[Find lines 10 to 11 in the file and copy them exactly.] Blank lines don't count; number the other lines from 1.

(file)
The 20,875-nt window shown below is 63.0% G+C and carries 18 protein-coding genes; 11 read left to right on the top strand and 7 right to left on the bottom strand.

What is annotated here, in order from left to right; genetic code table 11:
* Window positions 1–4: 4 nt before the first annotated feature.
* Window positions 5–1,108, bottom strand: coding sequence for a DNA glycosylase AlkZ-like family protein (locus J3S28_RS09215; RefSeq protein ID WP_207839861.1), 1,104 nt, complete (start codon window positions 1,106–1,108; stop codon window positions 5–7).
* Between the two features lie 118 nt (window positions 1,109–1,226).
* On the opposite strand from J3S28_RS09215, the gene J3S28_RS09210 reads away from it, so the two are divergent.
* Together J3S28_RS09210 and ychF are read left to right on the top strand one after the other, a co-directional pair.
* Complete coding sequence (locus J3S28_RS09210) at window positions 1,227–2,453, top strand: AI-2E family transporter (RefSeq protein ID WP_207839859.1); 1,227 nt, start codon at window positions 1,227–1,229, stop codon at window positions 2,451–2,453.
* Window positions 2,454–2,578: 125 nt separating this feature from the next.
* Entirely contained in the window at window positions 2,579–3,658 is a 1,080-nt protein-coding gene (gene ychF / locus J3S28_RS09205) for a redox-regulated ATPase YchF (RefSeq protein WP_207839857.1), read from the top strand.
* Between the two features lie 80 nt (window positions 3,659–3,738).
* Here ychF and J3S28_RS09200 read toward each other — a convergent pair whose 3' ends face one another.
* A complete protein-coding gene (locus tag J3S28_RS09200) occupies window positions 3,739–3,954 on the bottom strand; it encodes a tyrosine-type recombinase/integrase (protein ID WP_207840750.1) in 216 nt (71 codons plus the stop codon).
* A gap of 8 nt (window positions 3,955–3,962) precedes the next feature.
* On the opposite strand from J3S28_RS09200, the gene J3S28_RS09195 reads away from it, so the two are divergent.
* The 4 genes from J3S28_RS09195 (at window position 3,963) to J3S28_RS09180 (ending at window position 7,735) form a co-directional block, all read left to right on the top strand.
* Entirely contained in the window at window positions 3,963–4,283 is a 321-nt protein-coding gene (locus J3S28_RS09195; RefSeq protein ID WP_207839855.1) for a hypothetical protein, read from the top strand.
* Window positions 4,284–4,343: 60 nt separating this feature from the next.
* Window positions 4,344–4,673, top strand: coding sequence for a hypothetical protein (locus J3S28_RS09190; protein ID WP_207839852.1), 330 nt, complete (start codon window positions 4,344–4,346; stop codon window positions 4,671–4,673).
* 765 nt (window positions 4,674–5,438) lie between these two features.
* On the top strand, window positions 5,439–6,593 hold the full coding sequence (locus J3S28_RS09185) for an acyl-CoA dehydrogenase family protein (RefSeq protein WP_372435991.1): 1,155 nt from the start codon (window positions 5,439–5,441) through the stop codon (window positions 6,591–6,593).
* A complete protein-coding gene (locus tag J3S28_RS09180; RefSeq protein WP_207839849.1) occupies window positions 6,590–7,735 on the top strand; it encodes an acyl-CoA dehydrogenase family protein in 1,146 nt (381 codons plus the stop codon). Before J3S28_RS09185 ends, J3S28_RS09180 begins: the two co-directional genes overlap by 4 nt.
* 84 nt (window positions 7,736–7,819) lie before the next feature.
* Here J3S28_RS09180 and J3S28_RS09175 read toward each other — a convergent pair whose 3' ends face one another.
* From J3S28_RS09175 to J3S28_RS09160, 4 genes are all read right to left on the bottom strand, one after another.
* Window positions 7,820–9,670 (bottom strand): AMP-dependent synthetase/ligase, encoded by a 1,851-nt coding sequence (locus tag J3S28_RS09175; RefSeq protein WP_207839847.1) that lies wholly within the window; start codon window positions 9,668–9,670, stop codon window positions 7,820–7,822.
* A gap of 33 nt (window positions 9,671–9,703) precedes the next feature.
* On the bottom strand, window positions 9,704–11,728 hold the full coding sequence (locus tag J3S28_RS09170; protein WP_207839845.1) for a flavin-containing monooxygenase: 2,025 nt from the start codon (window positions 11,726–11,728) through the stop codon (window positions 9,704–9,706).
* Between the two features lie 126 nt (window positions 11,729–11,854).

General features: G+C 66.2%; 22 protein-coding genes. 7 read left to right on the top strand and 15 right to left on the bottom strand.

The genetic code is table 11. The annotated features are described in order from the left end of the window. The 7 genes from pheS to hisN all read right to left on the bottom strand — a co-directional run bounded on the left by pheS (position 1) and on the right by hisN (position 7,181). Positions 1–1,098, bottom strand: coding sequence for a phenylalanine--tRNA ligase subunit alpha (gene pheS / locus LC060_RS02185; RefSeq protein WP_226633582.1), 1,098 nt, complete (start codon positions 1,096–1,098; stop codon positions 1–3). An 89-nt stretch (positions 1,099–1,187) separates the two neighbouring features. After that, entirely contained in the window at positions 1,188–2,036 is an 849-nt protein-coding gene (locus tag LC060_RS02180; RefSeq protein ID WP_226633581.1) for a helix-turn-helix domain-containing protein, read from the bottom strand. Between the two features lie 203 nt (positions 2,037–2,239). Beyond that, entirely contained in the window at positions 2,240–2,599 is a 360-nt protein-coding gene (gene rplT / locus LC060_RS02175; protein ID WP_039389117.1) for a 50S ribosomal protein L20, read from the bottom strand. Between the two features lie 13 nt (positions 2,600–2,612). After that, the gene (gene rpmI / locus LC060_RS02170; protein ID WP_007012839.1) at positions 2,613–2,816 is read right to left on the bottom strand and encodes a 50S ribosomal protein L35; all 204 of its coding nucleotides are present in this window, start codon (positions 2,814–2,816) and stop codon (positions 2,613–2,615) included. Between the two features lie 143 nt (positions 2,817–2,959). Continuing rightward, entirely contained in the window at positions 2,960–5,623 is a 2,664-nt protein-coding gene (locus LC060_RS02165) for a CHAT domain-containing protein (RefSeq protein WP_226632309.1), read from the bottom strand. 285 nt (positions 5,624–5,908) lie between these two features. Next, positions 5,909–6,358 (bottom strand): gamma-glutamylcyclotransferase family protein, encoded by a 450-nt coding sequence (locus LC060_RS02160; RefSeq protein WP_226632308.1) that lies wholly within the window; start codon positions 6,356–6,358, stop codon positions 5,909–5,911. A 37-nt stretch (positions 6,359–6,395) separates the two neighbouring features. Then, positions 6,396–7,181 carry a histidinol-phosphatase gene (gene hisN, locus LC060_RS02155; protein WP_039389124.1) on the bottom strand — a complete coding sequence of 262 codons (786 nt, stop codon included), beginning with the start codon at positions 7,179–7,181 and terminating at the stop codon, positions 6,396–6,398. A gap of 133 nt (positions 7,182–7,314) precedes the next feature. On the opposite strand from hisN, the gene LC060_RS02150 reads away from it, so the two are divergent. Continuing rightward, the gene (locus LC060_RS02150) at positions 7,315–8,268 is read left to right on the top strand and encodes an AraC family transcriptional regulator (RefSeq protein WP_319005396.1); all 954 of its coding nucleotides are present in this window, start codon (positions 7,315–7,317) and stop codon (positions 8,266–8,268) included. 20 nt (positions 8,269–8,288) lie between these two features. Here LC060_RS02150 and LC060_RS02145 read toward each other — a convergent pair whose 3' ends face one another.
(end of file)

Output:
* Entirely contained in the window at window positions 2,579–3,658 is a 1,080-nt protein-coding gene (gene ychF / locus J3S28_RS09205) for a redox-regulated ATPase YchF (RefSeq protein WP_207839857.1), read from the top strand.
* Between the two features lie 80 nt (window positions 3,659–3,738).